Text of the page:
He "was already in the street, on Broadway," and recognized a handful of people from the firm. He told them to get home safely, reassuring them that they would regroup as soon as possible. Because of his swift decision making, all of his employees had made it out of the South Tower, literally one minute before Port Authority officials told occupants to evacuate both Towers---and only two minutes before the South Tower was struck by a second incoming plane that sliced through the 77th and 85th floors of the building.

It was 9:03 a.m. Tony heard the explosion and felt the intensity of the flames, now engulfing both towers. Lots of people were in the street, horrified, looking up at the buildings. It must have been hard to comprehend how awful the conditions were inside each of these iconic New York skyscrapers. When Tony glanced upward, he could see people falling out of the upper floors. Could it be that the conditions were so awful that some human beings had made conscious decisions to jump, rather than to be incinerated inside by two towering infernos?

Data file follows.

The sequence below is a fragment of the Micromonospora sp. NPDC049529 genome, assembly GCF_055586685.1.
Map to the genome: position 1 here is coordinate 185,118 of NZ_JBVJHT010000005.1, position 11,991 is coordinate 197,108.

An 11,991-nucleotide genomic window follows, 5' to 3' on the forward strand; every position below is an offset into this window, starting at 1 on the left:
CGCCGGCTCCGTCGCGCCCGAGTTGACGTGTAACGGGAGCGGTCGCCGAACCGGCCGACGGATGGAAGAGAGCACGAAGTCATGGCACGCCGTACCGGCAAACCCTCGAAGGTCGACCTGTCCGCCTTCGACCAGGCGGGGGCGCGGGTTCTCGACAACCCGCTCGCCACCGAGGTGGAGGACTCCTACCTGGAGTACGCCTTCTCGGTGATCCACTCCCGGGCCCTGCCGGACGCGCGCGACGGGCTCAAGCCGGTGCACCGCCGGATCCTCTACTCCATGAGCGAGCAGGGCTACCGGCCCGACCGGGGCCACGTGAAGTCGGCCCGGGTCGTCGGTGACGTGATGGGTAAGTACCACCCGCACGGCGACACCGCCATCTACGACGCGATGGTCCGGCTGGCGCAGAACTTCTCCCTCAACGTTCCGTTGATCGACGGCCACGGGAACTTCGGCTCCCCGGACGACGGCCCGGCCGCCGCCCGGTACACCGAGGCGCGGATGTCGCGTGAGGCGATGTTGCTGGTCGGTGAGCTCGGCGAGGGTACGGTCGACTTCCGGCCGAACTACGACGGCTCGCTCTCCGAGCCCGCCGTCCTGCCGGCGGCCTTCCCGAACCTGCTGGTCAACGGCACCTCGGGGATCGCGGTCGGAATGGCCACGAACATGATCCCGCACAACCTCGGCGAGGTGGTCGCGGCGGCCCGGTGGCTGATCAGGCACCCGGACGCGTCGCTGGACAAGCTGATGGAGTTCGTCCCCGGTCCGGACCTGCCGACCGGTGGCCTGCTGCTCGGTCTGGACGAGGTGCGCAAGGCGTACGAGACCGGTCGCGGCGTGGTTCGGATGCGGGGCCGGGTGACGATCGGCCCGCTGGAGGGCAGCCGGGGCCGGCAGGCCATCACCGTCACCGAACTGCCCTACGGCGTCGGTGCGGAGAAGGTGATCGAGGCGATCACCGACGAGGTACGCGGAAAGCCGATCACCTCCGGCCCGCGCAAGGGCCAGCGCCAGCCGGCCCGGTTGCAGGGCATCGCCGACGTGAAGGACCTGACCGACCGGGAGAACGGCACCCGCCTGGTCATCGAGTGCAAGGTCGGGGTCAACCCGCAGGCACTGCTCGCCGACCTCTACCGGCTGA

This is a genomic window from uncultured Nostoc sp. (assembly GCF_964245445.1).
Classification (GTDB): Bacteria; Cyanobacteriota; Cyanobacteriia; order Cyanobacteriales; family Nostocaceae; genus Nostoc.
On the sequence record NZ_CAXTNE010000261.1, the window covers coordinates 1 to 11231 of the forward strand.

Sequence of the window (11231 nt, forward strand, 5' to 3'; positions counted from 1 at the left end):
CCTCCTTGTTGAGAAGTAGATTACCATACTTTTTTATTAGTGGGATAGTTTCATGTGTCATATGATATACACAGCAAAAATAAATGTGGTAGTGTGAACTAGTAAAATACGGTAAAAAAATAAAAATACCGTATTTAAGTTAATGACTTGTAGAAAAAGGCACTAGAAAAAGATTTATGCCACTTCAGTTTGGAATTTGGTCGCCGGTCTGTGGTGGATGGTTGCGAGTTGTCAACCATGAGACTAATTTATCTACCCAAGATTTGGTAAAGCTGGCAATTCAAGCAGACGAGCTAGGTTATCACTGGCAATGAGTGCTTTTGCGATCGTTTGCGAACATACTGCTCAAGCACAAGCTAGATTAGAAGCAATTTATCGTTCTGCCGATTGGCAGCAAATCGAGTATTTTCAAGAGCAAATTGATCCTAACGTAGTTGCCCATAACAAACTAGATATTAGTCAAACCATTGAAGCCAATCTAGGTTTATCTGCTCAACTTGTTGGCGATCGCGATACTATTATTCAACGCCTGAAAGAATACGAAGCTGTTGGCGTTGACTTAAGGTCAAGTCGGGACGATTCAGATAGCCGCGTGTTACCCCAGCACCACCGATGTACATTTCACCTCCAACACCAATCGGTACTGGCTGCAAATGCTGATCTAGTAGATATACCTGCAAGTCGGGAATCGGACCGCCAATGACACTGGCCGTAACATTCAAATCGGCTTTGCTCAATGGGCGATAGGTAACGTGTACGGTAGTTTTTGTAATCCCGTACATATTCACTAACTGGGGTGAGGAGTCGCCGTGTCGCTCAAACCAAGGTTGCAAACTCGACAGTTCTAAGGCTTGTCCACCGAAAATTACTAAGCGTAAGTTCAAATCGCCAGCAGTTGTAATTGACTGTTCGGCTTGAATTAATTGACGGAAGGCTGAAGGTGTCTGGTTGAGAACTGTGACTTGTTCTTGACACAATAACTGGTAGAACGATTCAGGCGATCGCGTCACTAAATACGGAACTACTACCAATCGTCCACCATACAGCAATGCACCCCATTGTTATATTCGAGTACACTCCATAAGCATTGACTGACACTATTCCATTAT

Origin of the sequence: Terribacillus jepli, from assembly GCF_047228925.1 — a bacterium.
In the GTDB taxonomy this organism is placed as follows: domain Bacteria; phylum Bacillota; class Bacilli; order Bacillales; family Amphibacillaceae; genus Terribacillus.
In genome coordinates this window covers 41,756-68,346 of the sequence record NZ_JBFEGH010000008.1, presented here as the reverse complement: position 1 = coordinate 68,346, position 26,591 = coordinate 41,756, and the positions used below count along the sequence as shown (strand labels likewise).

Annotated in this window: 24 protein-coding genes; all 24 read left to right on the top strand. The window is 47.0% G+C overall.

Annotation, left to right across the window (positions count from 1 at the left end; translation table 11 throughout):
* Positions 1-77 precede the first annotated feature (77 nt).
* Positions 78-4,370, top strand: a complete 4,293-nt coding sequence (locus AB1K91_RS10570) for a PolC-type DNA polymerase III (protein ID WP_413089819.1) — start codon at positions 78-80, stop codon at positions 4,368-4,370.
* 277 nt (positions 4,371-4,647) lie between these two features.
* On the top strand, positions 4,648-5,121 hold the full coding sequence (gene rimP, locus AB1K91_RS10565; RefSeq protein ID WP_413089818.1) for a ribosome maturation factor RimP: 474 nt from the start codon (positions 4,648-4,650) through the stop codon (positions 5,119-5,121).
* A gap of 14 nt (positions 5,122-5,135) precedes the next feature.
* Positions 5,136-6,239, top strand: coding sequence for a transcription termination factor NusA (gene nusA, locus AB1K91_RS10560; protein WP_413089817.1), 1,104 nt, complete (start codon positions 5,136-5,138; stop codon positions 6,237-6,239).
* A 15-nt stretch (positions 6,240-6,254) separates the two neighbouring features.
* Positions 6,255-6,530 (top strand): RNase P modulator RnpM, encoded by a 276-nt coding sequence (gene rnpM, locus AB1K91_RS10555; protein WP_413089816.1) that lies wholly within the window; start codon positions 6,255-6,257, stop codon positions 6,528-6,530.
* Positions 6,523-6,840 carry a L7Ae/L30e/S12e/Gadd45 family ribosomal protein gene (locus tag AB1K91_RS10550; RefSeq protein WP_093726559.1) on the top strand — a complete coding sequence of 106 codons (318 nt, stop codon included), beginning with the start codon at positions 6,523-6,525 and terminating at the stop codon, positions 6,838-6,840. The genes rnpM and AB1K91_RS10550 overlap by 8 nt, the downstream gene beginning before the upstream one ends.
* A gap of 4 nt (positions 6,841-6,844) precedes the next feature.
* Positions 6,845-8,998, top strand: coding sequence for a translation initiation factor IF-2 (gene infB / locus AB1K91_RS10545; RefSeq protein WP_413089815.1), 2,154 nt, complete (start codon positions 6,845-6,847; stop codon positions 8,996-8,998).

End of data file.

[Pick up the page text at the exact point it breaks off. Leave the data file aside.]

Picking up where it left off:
After about 40-45 minutes, Tony started to make his way back to the garage where his car was parked, about 2 blocks south of the South Tower. Tony observed the large hole in the building and that "columns were missing on the building perimeter" and he soon "realized the tower might collapse." En route to the garage, he saw the south face of the South Tower and the hole in the building. It appeared to him as if the top portion of the building might topple; he thought he should get into his car and drive away as quickly as he could. But this was not to be. "When I heard the sound of the collapsing building, I thought that the top of the building was falling toward me. So I took cover next to a masonry wall and column of that garage hoping that I could survive the building coming down on top of the building I was in. I did not realize until later in the day that the building essentially collapsed in-place. I was immediately enveloped in a dust cloud, eventually making my way out of the garage with others who were also there. We could not see very far ahead of us."

They all moved toward a bright light that turned out to be an adjacent health club. As they approached, the people inside opened the door and took them in. While in that building, Tony finally saw TV news reports that confirmed that two jet planes had crashed into each of the Twin Towers. He saw a video replay of what he had just experienced: the collapse of the South Tower.